In addition to claiming to be a go-between with the Clintons, say those involved with the group, McCarron also made claims about major funding commitments, including a purported $12 million pledge from Branson, the Virgin Atlantic billionaire. A copy of a Google Hangout conversation from Dec. 5, provided to National Journal, appears to show McCarron describing the terms of the deal: "Branson in for 12."

Two weeks later, McCarron provided to Braun and Kieloch a PDF copy of a letter of intent, apparently signed by Branson, on stationery bearing the Virgin logo.

"I have thoroughly enjoyed my conversations with you and your team over the past month and look forward to the great work we can do together," the letter says.

Over the next month, the team planned for three big powwows surrounding Invest Again's major public unveiling: There was a trip to Hollywood for the Golden Globes, where they would schmooze with talent agents and celebrities and potential donors; a trip to Davos, where McCarron said he had arranged meetings with the Clintons and Branson; and an event at the South by Southwest music festival in Austin, Texas.

Invest Again's big public ad launch was supposed to be pegged to President Obama's 2014 State of the Union address. According to internal emails, Bully Pulpit was handling the digital ad buy.

"It got big quickly," says Braun. "The whole thing required a comfort level with electronic correspondence that allowed it to happen. All the correspondence being over email and the electronic documentation and signatures--it was hard to figure out what is real."

On Jan. 9, an email apparently sent from McCarron to Kieloch and Braun outlined the Davos itinerary. It said he had scheduled time with Branson for "all day" on the 23rd and 24th, and Bill Clinton for all day on the 24th and a two-hour block on the 23rd. Also referenced in the email was a speech McCarron said he was supposed to give in conjunction with receiving a young leadership award at the World Economic Forum, according to Kieloch. Kieloch and Braun also say McCarron told them that he had secured his family's private plane for the transatlantic flight.

But by then, Kieloch says, he was growing uneasy about the whole thing. He says he had begun to ask questions for which McCarron had answers, but ones that didn't fully satisfy his growing sense of apprehension. Then, he says, McCarron announced yet another multimillion-dollar pledge to the campaign—and a big red flag went up. So he decided to go right to the heart of the matter.

On Jan. 10, Kieloch says he contacted Hillary Clinton's brother, Tony Rodham, asking him to check in with his sister about whether she knew a Rory McCarron. A day later, Rodham got back to Kieloch, saying that he had run McCarron's name by Hillary and it didn't ring a bell. In an email to National Journal, Rodham confirmed the information, saying, "Yes I brought up this guy Rory to Hillary from Bruce and she has never heard of him." A Hillary Clinton spokesman did not reply to requests for comment.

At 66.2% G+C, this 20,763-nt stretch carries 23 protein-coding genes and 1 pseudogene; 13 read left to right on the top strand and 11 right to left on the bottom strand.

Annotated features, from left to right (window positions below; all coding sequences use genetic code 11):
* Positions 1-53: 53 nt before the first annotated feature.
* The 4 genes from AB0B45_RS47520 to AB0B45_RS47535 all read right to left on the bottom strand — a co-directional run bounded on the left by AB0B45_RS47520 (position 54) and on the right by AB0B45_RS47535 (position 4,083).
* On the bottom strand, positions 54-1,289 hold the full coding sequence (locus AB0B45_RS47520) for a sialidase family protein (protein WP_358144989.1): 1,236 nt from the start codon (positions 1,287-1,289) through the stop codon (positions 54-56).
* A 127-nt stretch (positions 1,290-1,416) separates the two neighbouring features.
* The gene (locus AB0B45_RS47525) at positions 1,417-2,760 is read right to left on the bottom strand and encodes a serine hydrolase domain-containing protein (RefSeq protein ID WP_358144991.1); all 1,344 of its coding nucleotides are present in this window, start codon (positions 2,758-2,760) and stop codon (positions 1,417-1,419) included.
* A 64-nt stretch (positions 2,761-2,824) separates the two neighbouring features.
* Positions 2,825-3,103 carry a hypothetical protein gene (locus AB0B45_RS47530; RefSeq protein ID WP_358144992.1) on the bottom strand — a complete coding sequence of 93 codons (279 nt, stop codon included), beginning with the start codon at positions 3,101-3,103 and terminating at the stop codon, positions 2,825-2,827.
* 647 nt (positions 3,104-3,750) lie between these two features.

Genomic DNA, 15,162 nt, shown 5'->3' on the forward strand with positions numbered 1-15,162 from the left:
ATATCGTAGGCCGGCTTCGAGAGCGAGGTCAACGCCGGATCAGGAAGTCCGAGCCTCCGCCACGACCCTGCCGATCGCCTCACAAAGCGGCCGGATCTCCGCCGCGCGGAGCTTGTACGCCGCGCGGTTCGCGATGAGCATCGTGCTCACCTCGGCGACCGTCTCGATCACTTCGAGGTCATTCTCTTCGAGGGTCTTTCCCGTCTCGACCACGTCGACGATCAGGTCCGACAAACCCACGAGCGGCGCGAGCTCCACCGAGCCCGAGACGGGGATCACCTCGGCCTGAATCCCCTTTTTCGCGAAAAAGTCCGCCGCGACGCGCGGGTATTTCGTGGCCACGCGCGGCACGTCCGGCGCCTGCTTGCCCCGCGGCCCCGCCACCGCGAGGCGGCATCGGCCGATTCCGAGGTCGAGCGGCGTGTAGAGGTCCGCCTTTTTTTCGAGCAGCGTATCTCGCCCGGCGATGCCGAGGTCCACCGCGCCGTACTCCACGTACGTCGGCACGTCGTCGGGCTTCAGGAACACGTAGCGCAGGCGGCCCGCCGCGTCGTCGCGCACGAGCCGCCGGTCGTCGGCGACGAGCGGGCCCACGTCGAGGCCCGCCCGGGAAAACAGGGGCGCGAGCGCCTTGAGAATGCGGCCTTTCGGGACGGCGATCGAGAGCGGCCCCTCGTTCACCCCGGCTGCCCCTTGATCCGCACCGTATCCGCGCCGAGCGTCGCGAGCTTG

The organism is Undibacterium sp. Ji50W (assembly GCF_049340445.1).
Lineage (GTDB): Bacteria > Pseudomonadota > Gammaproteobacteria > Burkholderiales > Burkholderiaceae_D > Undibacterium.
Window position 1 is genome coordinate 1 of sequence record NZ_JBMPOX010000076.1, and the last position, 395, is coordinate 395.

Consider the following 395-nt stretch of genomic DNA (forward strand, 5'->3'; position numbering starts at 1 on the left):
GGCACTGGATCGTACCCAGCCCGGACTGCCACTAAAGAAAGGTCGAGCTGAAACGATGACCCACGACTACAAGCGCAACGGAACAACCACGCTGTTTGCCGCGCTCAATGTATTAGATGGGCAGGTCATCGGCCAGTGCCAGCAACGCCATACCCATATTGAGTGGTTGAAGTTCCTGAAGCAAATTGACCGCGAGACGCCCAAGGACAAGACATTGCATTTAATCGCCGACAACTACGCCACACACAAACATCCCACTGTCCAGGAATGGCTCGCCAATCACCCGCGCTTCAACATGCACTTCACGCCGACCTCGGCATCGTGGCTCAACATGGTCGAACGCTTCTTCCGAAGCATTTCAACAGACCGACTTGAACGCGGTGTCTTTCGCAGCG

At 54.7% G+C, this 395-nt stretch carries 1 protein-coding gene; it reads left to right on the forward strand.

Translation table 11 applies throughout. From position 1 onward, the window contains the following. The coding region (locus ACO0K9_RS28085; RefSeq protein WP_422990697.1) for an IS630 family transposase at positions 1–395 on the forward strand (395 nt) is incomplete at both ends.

Kieloch says he immediately then texted his findings to Maccoby—who had just boarded the a flight to L.A. for the Golden Globes with McCarron, his boyfriend, and some other Invest Again associates.

They weren't going to Davos; they weren't going to be flying on a Gulfstream.

According to Maccoby, McCarron had promised them lodging at the Chateau Marmont, but they all ended up staying at an Airbnb rental in Echo Park, Calif. Maccoby, Kieloch, and Braun say they quietly canceled legitimate meetings in L.A. in light of their new suspicions. Maccoby says after a day or so, she and her husband left the group Airbnb to stay with friends in the area and attempted to make the most out of the trip. McCarron, meanwhile, also seemed to make the most of things. His Foursquare page from the week showed him "checking in" to a Pinkberry in Santa Monica, a David Myers restaurant in West Hollywood, and the Chateau Marmont. He also scored himself an invite to a Golden Globes after party: the InStyle soiree, from which he tweeted a photo of himself tuxedoed and posing with TV actress Lana Parrilla.

Back in Washington, a fuming Kieloch bombarded McCarron with text messages and phone calls, telling him that he had been uncovered as a fraud. In response, McCarron filed for an order of protection in Los Angeles Superior Court, according to the court's website. Braun and Kieloch had concluded by that point that they could no longer count on anything McCarron had told them. They weren't going to Davos; they weren't going to be flying on a Gulfstream. They braced for the fallout and moved to try to find a way to put an end to McCarron's control.

Braun obtained her own lawyers and, according to several sources, Clinton attorney David Kendall was apprised of some of the allegations involving McCarron. Last Thursday, McCarron says, he met with Kendall. Reached by phone, Kendall declined to comment.

The next day, according to an email obtained by National Journal, McCarron tried to explain the Kendall meeting and the larger shake-up surrounding Invest Again to a group of colleagues. He said that problems started when Kieloch "started asking questions about my background and threatened my life"—a charge Kieloch denies. Regarding the Kendall meeting, he said, "the only concern he had was that the campaign was not using Sec. Clinton's name to fundraise." McCarron went on to say that he was working with Brian Svoboda, a Perkins Coie attorney initially hired by Invest Again to help draft its articles of incorporation, who was "researching ways to negate any of the current attacks this campaign is undergoing." (Svoboda told me this week he doesn't currently represent either McCarron or Invest Again.) And he said he had made contact with Invest Again's donor network and been assured that "our funding is secure."